During the Middle Ages, upper class European women wanted to be pale. It was fashionable to have plucked eyebrows. And in the mid 15th century through Elizabethan times, women plucked their front hairs to achieve a high forehead. Mothers of this time used outlandish hair removal poultices, bandages saturated with vinegar and cat’s dung, and even walnut oil to prevent hair growth on their children’s foreheads.
The habit of depilating, a practice pass down from the Greeks and Romans, fell out of fashion (publicly at least) during the reign of Catherine de Medici (1547-1589), then queen of France. She forbade her ladies in waiting to remove any of their pubic hair. Yet, it remained a popular practice in other parts of Europe until the reign of Queen Victoria (1837-1901) and the smothering prudishness of the “Victorian Era.” Even then, it remained popular in private, especially for the ruling classes.
Hair Removal in North America
Native Americans tweezed their whiskers between halves of a clam shell, and circa 1700 American women applied poultices of caustic lye to burn away hair. There is evidence of the marketing of powdered depilatories in the United States by 1844. In the late 1800s, physicians developed a hair removal method which involved inserting and twisting a barbed needle with sulfuric acid into the hair follicle. This process was refined by Dr. Charles E. Michel (1833 – 1913) into what we know as electrolysis which involves inserting a fine needle into the hair follicle and electronically charging the root of the hair to kill it; however, a new root cell can form in the same area, causing regrowth.
Photographs ranging from the time of the Civil War to the 1930s show that the amount of pubic hair varied from full to none. In 1900, hair removal was done by the local barber for most men.
The modern industrial age saw the rise of such razor manufacturers as Gillette, Schick, and Wilkinson and the power of marketing. With the availability of cheap, quality razors, the practice of women removing their body hair became more publicly acceptable. When women’s clothing styles began showing bare arms and legs in the 1920s, leg and underarm shaving followed immediately. In fact, armpit shaving was not common until May of 1915 when Harper’s Bazaar magazine featured a model in a sleeveless evening gown that showed her bare shoulders and hairless armpits. Shortly thereafter, Wilkinson Sword launched an advertising campaign to convince women that underarm hair was “unhygienic and unfeminine.” Sales of razors doubled in two years, perhaps the result of pent-up demand.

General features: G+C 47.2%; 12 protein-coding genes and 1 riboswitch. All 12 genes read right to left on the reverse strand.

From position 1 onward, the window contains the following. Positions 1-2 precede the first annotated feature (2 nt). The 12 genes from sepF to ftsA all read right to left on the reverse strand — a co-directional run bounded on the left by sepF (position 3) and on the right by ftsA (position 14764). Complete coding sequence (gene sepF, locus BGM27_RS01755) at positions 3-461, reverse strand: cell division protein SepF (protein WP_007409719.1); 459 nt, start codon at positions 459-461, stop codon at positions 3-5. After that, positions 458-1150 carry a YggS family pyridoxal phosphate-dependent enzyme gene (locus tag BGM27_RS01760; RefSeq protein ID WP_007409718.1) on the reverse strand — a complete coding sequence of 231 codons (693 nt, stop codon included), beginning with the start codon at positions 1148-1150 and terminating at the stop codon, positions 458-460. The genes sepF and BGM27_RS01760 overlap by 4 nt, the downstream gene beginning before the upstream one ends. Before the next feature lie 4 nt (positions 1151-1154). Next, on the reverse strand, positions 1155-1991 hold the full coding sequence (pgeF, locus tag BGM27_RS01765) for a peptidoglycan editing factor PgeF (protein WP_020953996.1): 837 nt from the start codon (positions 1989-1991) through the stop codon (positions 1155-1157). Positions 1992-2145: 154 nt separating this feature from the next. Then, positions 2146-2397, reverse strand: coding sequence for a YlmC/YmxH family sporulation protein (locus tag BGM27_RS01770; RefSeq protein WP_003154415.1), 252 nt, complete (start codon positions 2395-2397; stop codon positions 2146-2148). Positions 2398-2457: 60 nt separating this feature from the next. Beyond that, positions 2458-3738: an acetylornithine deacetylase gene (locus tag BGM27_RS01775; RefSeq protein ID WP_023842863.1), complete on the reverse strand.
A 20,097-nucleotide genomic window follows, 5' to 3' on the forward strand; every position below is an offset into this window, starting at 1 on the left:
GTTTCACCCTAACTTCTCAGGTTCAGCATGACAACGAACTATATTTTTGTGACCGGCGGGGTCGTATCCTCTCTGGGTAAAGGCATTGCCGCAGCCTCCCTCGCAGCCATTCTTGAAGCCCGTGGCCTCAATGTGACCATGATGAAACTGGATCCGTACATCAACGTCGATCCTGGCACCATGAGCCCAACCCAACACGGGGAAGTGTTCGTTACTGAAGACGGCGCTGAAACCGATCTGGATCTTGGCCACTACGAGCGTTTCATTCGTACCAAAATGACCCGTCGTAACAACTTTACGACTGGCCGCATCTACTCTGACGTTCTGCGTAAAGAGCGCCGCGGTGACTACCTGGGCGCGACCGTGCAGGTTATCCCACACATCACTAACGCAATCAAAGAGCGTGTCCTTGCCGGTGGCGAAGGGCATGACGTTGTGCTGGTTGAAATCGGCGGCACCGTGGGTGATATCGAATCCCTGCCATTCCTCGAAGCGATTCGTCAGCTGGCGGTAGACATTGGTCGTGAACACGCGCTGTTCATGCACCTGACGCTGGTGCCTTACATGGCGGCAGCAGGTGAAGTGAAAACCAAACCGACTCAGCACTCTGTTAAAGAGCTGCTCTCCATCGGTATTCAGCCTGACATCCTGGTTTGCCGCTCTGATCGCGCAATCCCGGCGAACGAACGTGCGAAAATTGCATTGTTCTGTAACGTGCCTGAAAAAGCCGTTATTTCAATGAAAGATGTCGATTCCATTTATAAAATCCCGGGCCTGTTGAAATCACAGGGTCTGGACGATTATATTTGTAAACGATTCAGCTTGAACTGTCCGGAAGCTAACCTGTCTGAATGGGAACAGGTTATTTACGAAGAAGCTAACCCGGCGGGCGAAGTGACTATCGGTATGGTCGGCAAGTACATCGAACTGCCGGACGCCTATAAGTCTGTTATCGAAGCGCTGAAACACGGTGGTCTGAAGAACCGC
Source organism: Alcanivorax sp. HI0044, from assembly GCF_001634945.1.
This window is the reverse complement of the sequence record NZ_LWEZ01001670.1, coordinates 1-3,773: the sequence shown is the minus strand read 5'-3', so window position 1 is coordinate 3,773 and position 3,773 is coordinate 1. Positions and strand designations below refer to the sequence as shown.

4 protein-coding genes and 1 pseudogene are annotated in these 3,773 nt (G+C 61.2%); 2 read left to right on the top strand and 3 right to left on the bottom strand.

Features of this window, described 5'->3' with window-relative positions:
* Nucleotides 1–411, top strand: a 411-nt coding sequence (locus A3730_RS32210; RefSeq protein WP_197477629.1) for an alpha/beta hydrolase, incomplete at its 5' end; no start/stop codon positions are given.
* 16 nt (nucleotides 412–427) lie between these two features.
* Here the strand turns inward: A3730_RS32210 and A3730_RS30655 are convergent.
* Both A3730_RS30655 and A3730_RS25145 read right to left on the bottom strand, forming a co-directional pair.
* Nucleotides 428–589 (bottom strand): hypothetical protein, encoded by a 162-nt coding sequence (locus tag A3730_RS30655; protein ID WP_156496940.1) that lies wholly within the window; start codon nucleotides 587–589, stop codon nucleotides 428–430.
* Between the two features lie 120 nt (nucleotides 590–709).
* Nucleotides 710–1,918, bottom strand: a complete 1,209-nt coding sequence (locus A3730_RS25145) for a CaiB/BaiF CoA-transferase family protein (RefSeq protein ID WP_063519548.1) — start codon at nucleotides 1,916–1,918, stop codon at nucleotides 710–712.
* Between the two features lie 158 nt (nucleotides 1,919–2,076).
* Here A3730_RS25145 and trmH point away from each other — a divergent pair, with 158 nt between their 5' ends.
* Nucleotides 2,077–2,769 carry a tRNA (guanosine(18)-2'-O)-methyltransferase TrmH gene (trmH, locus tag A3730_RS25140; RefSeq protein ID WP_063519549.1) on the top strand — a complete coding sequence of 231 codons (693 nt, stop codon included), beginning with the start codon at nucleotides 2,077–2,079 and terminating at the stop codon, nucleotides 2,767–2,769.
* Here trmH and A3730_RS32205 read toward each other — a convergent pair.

Another hair removal method used by some women as late as the 1940s was rubbing off hair with abrasive mitts that felt like fine sandpaper. Wartime shortages of stockings meant legs went bare. The result was the first modern hair removal depilatory in 1940. The late 1950s advanced mechanical hair removal with electronic tweezers. Derived from the ancient process of sugaring, the wax strip hair removal method appeared in the late 1960s.
Hair Removal in South America
Waxing has always been a rite of passage for Brazilian women, who used to use secretions from the Coco de Mono tree to remove hair. Today, mothers introduce their daughters at age 15 to the “aesthetic clinics” that do depilacao, using the cold wax method.
Hair Removal in Modern Times
In the sixties, smoothness was reinforced with the invention of the bikini, and today many woman remove hair somewhere on their bodies. In 1975 the first disposable razor for women’s hair removal debuted. Warm/hot wax, the advancement on the form of hair removal sugaring, arrived in the 1980′s from Australia.
Today, we have electrolysis and laser treatments as accepted methods of hair removal. It is the fashion to have smooth armpits, legs, bikini lines. Even men are getting smooth. The greater “exposure” of athletes, models, weightlifters and even porn stars continue to lend to the trend.